Extremely similar to Atlantic cod, and a member of the Gadidae family, the Pacific cod is an excellent food fish and a good sportfish. It is harvested commercially for fish sticks and fillets and is usually sold frozen. In British Columbia, it is the most important trawl-caught bottom fish, with millions of pounds landed there alone.
cod, gray cod, true cod; French: morue du Pacifique; Italian: merluzzo del Pacifico;
Japanese: madara; Portuguese: bacalhau-do- Pacifico;
Spanish: bacalao del Pacifico.
Identification of Pacific Cod
Characteristic of the cod family, the Pacific cod has three separate and distinct dorsal fins, two anal fins, and one large barbel under the chin. Its body is heavy and elongated, with small scales, a large mouth, and soft rays. Its coloring ranges from gray to brown on the back, lightening on the sides and the belly. Numerous brown spots speckle the sides and the back. All the fins are dusky, and the unpaired fins are edged with white on their outer margins. The Pacific cod can be distinguished from the Atlantic cod, which is almost identical, by its smaller body and the pointedness of its fins.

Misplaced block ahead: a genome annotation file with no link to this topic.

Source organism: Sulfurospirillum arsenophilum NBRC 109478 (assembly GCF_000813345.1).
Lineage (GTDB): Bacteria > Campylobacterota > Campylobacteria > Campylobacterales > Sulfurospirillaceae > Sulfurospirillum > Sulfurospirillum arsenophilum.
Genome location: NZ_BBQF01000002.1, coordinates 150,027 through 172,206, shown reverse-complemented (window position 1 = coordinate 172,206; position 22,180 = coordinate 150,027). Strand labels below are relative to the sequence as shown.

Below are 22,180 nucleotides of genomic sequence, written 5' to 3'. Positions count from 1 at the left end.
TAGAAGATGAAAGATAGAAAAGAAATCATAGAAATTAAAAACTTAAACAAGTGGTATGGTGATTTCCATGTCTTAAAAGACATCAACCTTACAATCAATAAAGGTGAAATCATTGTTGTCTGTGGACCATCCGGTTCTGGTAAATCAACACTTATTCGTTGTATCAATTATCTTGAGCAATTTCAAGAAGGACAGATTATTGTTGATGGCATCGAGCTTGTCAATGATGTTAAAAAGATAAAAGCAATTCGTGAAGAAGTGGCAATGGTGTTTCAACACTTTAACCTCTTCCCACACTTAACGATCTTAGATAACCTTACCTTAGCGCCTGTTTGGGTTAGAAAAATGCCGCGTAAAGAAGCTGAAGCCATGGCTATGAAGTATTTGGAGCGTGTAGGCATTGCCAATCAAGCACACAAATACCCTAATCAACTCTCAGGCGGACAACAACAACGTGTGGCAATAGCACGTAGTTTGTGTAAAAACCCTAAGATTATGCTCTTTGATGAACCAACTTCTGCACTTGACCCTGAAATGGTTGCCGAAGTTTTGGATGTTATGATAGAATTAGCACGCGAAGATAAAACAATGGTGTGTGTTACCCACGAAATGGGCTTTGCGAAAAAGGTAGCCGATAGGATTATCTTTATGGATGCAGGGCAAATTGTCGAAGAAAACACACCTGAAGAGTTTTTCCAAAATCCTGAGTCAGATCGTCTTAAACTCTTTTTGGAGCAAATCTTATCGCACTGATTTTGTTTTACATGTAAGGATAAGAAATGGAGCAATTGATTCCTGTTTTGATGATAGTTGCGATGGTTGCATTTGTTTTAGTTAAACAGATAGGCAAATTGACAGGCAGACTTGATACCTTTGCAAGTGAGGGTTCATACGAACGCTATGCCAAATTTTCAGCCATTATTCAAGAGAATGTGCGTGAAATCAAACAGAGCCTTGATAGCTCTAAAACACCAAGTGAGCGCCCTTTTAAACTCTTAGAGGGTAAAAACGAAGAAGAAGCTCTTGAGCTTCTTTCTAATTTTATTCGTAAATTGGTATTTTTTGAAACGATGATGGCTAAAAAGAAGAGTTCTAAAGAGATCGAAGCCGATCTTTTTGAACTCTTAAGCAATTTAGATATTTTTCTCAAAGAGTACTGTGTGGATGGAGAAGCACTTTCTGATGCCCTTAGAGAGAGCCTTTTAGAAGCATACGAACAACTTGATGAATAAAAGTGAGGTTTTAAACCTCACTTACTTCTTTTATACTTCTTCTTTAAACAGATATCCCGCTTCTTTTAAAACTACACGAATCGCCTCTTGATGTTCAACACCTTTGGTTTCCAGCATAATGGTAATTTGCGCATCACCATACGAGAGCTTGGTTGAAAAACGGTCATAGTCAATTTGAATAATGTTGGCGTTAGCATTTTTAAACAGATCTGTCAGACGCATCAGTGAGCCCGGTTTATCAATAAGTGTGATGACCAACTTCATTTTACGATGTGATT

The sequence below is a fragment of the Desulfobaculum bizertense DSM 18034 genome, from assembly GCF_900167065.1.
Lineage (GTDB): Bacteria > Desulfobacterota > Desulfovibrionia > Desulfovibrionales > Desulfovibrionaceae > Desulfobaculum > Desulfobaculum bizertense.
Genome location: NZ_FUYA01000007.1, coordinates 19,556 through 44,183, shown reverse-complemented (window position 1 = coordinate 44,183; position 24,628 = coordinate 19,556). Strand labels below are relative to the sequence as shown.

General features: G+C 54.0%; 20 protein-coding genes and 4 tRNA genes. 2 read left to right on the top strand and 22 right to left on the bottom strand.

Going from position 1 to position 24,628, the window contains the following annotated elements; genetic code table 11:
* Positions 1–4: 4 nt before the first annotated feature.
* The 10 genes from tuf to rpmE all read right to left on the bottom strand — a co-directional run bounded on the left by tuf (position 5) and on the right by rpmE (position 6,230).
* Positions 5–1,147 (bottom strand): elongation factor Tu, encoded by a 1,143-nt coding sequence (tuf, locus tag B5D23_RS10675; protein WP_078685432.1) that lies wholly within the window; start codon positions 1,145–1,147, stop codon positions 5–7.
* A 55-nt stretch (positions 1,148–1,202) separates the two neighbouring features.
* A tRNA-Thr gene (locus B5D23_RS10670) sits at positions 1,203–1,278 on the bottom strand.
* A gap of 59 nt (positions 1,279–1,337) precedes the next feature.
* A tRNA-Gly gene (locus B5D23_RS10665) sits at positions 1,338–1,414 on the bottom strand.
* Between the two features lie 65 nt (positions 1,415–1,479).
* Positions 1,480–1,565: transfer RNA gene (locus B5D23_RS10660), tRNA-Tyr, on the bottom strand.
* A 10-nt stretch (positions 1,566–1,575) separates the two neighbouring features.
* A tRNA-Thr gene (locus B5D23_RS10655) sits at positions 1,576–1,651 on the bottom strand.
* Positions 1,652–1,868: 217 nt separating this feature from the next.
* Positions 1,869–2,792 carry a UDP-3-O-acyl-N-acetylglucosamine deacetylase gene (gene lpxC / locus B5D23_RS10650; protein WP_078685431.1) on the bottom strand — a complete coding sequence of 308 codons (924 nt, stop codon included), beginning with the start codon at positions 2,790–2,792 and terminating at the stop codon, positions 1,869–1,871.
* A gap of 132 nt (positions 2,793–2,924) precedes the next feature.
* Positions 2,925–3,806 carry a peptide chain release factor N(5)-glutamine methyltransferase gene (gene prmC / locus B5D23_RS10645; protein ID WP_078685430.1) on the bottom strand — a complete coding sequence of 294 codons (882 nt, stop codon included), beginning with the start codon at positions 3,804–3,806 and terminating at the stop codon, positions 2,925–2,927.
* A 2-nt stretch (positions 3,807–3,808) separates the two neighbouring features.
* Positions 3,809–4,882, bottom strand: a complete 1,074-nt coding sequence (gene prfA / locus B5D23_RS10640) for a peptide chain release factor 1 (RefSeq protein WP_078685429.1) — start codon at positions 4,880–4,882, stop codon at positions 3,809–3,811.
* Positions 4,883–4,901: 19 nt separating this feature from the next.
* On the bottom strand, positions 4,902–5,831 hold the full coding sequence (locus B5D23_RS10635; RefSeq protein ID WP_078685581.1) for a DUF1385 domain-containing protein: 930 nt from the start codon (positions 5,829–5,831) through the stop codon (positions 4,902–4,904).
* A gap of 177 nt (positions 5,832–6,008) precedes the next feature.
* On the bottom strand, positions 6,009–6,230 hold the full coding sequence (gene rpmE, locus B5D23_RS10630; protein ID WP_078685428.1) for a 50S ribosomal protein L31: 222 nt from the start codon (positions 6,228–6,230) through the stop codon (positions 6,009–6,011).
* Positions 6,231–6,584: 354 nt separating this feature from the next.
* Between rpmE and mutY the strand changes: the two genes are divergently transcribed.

Size of Pacific Cod
The average size is less than 3 feet, with a weight of 15 pounds or less. The all-tackle record is 30 pounds.
The spawning season for the Pacific cod is winter and early spring. The eggs are pelagic, or freefloating. It generally lays great quantities of eggs; depending
on the size of the fish, a female may release between 1 and 9 million eggs.
Food and feeding habits
The Pacific cod is mainly omnivorous. The adult feeds on dominant food organisms, especially herring, capelin, sand eels, sardines, pollock, and other cod. Its habits are similar to those of the Atlantic cod.
The Pacific cod inhabits waters along the U.S. Pacific coast from Santa Monica, California, to northwestern Alaska. It is common in the U.S. northwest waters of Oregon, Washington, and Alaska.
Although primarily a coastal bottomdwelling fish, the Pacific cod can be found from shallow waters to depths of nearly 800 feet. It prefers rocky, pebbly ground or sandy bottoms in cold water.